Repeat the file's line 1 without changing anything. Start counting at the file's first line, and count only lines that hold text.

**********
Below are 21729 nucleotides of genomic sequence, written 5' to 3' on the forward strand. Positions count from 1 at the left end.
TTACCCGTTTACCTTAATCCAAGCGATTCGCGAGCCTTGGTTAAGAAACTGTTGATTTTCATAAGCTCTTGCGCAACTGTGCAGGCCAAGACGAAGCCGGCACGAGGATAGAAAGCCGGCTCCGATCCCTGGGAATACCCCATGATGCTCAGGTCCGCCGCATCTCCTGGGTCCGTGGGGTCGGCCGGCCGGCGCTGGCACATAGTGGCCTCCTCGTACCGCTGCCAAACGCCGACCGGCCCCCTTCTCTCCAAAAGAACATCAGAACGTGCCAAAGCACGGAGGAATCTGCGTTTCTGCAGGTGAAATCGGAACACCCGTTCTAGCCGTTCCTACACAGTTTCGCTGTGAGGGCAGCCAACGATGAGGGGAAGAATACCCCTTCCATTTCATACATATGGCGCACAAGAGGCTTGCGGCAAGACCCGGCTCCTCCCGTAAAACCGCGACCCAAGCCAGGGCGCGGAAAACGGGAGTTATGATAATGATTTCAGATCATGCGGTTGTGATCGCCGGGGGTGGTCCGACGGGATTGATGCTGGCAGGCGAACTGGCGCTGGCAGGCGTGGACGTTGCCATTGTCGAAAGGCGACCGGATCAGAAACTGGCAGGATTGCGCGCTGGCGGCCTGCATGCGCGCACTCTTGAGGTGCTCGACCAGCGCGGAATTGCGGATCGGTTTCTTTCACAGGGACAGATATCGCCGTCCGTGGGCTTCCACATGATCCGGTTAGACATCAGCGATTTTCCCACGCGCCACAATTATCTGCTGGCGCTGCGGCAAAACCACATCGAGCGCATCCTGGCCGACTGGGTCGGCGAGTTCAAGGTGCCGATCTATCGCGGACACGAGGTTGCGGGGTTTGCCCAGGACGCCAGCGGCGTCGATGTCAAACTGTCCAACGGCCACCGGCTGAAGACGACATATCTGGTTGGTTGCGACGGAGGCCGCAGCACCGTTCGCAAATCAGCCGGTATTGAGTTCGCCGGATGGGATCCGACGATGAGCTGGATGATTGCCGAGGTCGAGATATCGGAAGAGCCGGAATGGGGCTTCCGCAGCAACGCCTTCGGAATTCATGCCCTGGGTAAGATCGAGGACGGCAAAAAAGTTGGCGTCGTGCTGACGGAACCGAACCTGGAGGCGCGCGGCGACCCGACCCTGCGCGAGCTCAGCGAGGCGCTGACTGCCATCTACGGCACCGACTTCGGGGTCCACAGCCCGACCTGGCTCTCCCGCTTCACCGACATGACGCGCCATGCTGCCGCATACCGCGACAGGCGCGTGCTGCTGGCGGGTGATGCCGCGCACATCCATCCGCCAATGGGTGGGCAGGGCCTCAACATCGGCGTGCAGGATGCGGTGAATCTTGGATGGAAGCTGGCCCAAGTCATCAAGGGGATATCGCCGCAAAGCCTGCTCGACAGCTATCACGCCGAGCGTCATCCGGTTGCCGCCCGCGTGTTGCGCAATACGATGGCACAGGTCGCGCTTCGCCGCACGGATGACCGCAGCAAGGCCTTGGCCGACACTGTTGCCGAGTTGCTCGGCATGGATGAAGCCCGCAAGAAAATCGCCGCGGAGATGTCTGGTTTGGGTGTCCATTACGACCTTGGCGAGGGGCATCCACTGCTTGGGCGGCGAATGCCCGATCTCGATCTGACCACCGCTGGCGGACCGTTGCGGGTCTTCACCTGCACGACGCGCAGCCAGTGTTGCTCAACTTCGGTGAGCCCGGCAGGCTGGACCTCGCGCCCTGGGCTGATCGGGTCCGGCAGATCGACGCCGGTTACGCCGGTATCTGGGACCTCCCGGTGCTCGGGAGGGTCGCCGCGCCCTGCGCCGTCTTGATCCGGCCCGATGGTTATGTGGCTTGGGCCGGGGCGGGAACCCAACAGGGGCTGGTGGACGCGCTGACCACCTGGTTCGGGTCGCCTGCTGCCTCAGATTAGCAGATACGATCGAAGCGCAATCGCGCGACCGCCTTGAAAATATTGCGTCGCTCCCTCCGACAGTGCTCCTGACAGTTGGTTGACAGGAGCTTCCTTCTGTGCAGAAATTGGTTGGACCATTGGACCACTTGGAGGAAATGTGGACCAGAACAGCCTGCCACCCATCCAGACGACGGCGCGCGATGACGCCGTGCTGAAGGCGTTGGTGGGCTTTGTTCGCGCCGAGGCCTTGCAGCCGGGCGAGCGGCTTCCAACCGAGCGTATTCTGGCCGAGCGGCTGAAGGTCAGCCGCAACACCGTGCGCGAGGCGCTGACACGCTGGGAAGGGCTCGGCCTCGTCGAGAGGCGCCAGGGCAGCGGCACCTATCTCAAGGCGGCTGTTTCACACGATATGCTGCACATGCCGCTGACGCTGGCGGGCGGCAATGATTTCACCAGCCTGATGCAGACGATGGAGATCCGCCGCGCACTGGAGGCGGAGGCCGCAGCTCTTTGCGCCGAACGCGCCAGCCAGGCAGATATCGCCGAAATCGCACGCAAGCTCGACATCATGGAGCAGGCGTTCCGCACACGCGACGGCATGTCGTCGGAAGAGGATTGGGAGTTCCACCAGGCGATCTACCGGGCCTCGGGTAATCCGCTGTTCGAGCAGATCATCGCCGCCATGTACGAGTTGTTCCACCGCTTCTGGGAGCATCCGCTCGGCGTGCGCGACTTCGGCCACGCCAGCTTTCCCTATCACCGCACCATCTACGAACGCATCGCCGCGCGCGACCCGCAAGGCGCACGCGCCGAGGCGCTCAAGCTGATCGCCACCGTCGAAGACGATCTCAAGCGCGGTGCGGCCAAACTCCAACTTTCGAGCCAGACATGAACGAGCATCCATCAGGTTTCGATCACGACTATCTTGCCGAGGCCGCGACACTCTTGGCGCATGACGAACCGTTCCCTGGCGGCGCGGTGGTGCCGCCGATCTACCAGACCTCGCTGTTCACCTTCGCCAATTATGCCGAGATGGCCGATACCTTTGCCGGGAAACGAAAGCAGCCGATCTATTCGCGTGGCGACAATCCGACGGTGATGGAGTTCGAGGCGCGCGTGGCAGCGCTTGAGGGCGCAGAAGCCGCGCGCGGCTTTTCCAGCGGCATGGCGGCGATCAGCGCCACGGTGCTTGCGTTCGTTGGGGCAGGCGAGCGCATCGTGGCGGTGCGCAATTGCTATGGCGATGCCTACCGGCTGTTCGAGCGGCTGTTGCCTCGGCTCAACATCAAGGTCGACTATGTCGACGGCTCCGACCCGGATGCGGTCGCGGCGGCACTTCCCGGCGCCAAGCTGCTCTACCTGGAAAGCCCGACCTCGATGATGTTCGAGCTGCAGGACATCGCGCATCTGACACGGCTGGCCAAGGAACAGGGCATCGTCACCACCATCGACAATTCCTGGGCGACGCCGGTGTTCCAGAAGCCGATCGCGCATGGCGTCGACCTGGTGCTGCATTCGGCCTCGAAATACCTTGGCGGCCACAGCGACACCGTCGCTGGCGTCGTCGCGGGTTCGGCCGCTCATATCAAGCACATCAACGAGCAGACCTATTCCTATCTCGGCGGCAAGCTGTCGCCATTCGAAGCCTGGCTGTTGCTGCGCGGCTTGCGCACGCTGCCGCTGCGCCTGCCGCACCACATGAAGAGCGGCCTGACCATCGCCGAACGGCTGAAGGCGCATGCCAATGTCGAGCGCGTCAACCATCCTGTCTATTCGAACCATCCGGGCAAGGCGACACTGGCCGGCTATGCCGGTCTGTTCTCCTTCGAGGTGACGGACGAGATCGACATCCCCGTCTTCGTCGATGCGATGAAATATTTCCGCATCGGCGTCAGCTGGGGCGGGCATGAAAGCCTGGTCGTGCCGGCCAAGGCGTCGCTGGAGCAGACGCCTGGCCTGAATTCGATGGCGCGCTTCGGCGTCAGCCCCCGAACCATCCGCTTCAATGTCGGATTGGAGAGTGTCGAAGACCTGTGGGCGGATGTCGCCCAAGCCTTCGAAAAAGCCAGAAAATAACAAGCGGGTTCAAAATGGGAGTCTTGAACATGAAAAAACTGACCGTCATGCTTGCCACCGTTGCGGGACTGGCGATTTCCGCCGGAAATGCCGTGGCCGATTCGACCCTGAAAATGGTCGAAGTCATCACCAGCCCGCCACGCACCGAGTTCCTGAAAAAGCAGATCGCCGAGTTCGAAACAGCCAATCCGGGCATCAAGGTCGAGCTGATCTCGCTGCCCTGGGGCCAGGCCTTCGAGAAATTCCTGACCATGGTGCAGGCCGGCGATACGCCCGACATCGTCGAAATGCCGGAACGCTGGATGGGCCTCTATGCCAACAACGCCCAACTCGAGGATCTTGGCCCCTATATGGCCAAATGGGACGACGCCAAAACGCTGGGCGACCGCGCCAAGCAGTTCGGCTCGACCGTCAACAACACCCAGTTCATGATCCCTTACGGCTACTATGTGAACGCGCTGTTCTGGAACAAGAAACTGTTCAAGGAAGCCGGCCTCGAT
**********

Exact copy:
Below are 21729 nucleotides of genomic sequence, written 5' to 3' on the forward strand. Positions count from 1 at the left end.